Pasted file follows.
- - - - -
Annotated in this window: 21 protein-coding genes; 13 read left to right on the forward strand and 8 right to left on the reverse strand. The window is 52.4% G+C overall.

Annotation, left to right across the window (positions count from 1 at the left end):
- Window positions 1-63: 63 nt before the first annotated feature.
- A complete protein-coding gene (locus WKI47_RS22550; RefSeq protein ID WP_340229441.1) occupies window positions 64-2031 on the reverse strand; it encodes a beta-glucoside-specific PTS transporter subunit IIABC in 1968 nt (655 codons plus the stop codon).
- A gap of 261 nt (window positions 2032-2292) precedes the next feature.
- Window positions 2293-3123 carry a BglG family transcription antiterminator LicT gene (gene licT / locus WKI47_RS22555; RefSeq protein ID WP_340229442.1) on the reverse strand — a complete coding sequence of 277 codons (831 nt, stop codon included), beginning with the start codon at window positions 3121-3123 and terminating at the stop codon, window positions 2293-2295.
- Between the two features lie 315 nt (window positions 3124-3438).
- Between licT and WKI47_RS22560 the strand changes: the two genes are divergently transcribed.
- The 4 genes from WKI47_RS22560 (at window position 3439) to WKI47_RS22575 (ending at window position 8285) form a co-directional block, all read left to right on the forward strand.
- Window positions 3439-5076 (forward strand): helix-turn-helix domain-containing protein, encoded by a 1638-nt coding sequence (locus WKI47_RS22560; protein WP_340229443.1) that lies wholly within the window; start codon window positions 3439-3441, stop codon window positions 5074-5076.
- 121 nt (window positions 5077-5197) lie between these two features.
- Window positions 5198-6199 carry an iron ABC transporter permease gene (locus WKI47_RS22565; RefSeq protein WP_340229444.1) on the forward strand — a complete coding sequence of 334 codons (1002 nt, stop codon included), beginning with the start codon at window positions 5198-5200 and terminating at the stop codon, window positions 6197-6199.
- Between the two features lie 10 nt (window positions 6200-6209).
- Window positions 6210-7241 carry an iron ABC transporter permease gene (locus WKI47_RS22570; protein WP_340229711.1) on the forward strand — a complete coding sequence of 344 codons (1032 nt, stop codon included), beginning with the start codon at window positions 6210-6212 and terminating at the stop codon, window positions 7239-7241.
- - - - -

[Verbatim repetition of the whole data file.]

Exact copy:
Annotated in this window: 21 protein-coding genes; 13 read left to right on the forward strand and 8 right to left on the reverse strand. The window is 52.4% G+C overall.

Annotation, left to right across the window (positions count from 1 at the left end):
- Window positions 1-63: 63 nt before the first annotated feature.
- A complete protein-coding gene (locus WKI47_RS22550; RefSeq protein ID WP_340229441.1) occupies window positions 64-2031 on the reverse strand; it encodes a beta-glucoside-specific PTS transporter subunit IIABC in 1968 nt (655 codons plus the stop codon).
- A gap of 261 nt (window positions 2032-2292) precedes the next feature.
- Window positions 2293-3123 carry a BglG family transcription antiterminator LicT gene (gene licT / locus WKI47_RS22555; RefSeq protein ID WP_340229442.1) on the reverse strand — a complete coding sequence of 277 codons (831 nt, stop codon included), beginning with the start codon at window positions 3121-3123 and terminating at the stop codon, window positions 2293-2295.
- Between the two features lie 315 nt (window positions 3124-3438).
- Between licT and WKI47_RS22560 the strand changes: the two genes are divergently transcribed.
- The 4 genes from WKI47_RS22560 (at window position 3439) to WKI47_RS22575 (ending at window position 8285) form a co-directional block, all read left to right on the forward strand.
- Window positions 3439-5076 (forward strand): helix-turn-helix domain-containing protein, encoded by a 1638-nt coding sequence (locus WKI47_RS22560; protein WP_340229443.1) that lies wholly within the window; start codon window positions 3439-3441, stop codon window positions 5074-5076.
- 121 nt (window positions 5077-5197) lie between these two features.
- Window positions 5198-6199 carry an iron ABC transporter permease gene (locus WKI47_RS22565; RefSeq protein WP_340229444.1) on the forward strand — a complete coding sequence of 334 codons (1002 nt, stop codon included), beginning with the start codon at window positions 5198-5200 and terminating at the stop codon, window positions 6197-6199.
- Between the two features lie 10 nt (window positions 6200-6209).
- Window positions 6210-7241 carry an iron ABC transporter permease gene (locus WKI47_RS22570; protein WP_340229711.1) on the forward strand — a complete coding sequence of 344 codons (1032 nt, stop codon included), beginning with the start codon at window positions 6210-6212 and terminating at the stop codon, window positions 7239-7241.